The Reserve Bank of Australia is optimistic that the mining decline has passed its worst point.
Speaking at a UBS conference yesterday, RBA assistant governor for economics Christopher Kent outlined the belief that bottom of the cycle has been reached, according to The West.
“One of the reasons why commodity prices now are much higher than they had been is because demand has expanded over many, many years," Kent said.
"So you'd need a really big retraction in demand to bring us back to those levels."
Kent went on to say while prices may retreat further, additional falls in demand are unlikely.
The market is currently mixed on the state of the industry, and whether the bottom of the downturn has been reached.
Speaking at the Stockbrokers Association of Australia Conference, China Metallurgical Industry Planning & Research Institute’s president Xinchuang Li told Australian Mining that the bottom was reached, and there would be a plateau ahead.
The economic slowdown in the country “is the new normal,” Li stated, and this will affect Australian iron ore miners as the nation shifts from its heavy industrial phase into a more services focused era.
“China is moving from its rapid growth development phase into a new phase,” he said.
Li gave a breakdown of the market, citing a number of major issues, predominately low production and consumption fluctuations; low profitability combined with a high level of market competition in steel production; and increased downwards pressures relating to both financial and environmental concerns.
He predicted a consistent fall in Chinese steel consumption, from a country that currently accounts for 60 per cent of global consumption, dropping to 689 million tonnes in 2020, 650 million tonnes in 2025, and 610 million tonnes in 2030, at odds with Rio Tinto’s predictions for consumption rates.
According to Walsh the story out of China was being mistold, and that growth in the country is strong, even though it is changing.
“This year’s estimated increase of seven per cent in Chinese GDP is just over $1 trillion, larger than the economy of Poland,” Walsh said.
“The nature and mix of growth in the Chinese economy is also changing, and I will say more on this shortly, but let’s be clear that in this new normal we will still see continued solid economic growth from a larger base.”
Walsh said this “new normal” would see around 1 billion tonnes of Chinese crude steel production by 2030, which requires average growth of around 1 per cent per annum.”
While Li rubbished this position, he did give one positive forecast on the current market situation, stating that the April price low of US$45 per tonne is likely to be the bottom of the slide, and iron ore has already begun its stabilisation process.
“We’re likely to see a price of between US$55 to US$65 per tonne as an average for the next two years,” he said.
WA Premier Colin Barnett has now also jumped on the recovery bandwagon.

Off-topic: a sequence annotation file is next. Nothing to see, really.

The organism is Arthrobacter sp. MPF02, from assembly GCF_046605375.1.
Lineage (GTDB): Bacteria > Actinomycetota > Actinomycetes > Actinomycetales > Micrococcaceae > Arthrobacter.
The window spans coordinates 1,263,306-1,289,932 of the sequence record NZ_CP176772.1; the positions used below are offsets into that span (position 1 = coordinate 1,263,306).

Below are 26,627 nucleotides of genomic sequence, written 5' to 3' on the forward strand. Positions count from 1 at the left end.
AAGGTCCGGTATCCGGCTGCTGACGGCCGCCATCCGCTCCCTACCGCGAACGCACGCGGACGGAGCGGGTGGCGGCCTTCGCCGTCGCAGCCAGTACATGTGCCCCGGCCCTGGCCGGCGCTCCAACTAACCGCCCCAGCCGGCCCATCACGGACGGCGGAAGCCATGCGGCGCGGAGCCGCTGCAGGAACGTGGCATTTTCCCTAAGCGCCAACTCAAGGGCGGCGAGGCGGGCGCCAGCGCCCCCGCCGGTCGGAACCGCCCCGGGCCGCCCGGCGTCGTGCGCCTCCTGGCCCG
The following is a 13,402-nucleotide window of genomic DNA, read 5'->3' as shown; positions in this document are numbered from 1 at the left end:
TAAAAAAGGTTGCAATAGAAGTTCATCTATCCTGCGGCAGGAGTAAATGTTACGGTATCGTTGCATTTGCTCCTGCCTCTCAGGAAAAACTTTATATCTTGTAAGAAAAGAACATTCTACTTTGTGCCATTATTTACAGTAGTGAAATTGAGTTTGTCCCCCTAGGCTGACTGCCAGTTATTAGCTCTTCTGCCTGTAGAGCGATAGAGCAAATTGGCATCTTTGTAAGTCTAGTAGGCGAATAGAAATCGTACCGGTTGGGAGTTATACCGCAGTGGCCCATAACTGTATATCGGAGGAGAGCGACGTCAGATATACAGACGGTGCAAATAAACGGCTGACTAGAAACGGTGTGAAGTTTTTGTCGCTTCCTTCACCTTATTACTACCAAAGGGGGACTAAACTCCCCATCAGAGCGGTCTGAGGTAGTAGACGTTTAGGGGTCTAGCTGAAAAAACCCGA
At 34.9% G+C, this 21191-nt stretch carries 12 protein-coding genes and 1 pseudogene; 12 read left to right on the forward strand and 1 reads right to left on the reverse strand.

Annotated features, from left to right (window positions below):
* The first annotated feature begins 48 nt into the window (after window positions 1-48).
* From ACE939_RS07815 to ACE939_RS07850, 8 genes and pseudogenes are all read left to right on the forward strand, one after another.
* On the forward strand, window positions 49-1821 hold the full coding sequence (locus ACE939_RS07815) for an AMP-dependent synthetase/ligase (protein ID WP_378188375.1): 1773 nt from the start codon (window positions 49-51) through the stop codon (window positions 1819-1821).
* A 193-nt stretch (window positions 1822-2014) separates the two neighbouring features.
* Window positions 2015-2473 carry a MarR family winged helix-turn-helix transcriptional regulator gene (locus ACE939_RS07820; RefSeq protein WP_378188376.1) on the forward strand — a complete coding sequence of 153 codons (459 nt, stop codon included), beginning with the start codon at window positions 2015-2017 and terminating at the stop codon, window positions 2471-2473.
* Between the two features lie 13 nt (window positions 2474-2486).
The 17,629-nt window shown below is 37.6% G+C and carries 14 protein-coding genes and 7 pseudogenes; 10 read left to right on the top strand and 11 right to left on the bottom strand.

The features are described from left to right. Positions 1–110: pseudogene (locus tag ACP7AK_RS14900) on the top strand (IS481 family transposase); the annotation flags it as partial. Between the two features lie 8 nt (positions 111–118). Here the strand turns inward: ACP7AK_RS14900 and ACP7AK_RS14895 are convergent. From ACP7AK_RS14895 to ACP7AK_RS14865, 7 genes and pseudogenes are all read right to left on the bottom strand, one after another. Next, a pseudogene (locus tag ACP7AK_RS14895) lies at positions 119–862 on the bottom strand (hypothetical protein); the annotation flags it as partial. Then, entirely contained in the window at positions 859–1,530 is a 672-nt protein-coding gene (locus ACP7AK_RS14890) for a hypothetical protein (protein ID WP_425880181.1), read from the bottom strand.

Speaking at the Africa Down Under Barnett declared: “I'm either brave enough or silly enough to suggest that we've hit the bottom.”
"Global markets are fragile but the fact that we're seeing some greater stability in commodities, oil prices, gas prices, iron ore prices – I think we have probably hit the bottom."
This was supported by JP Morgan, which – while not being bullish – has finally ended its bearish position.
However, others are expecting ongoing weakness as some bankers forecast an unlikely rise in Chinese demand as the only way for mining to grow.
The Goldman Sachs Group has outlined ongoing weakness in copper and aluminium markets, and continued pain in iron ore, unless a rise is seen in Chinese metal demands.
It went on to say cost cutting exercises by miners in an attempt to tighten operations won’t help margins in the long term.
“While recent supply cuts in copper and aluminium may appear to bring the markets closer to balance, the cuts in our view are not sufficient to do so,” analysts explained, according to Bloomberg.
“It is our view that the supply cuts confirm the bear case for these metals.
“Only a major pickup in Chinese demand is likely to be sufficient to balance metals markets.”
However this pickup is unlikely, with both major mining OEMs and economists predicting continued weakness, and no return to the heydays of the boom.
“My expectation is within China and globally that the market will pick up to a level above where we are in 2015,” Caterpillar’s head of construction equipment Tom Pellette told the Financial Times.
“But for China specifically, our expectation is that the market will rebound but we are not planning [for it to] get back to 2011/2012 levels.”
Australian economist Saul Eslake also dismissed a return to boom-like conditions.
With the last boom tied to the unprecedented economic growth in China, Eslake told the mining business community at IMARC that there was little prospect of these conditions being replicated in the future, and that despite growth in other nations, none could match the impact of population growth in China.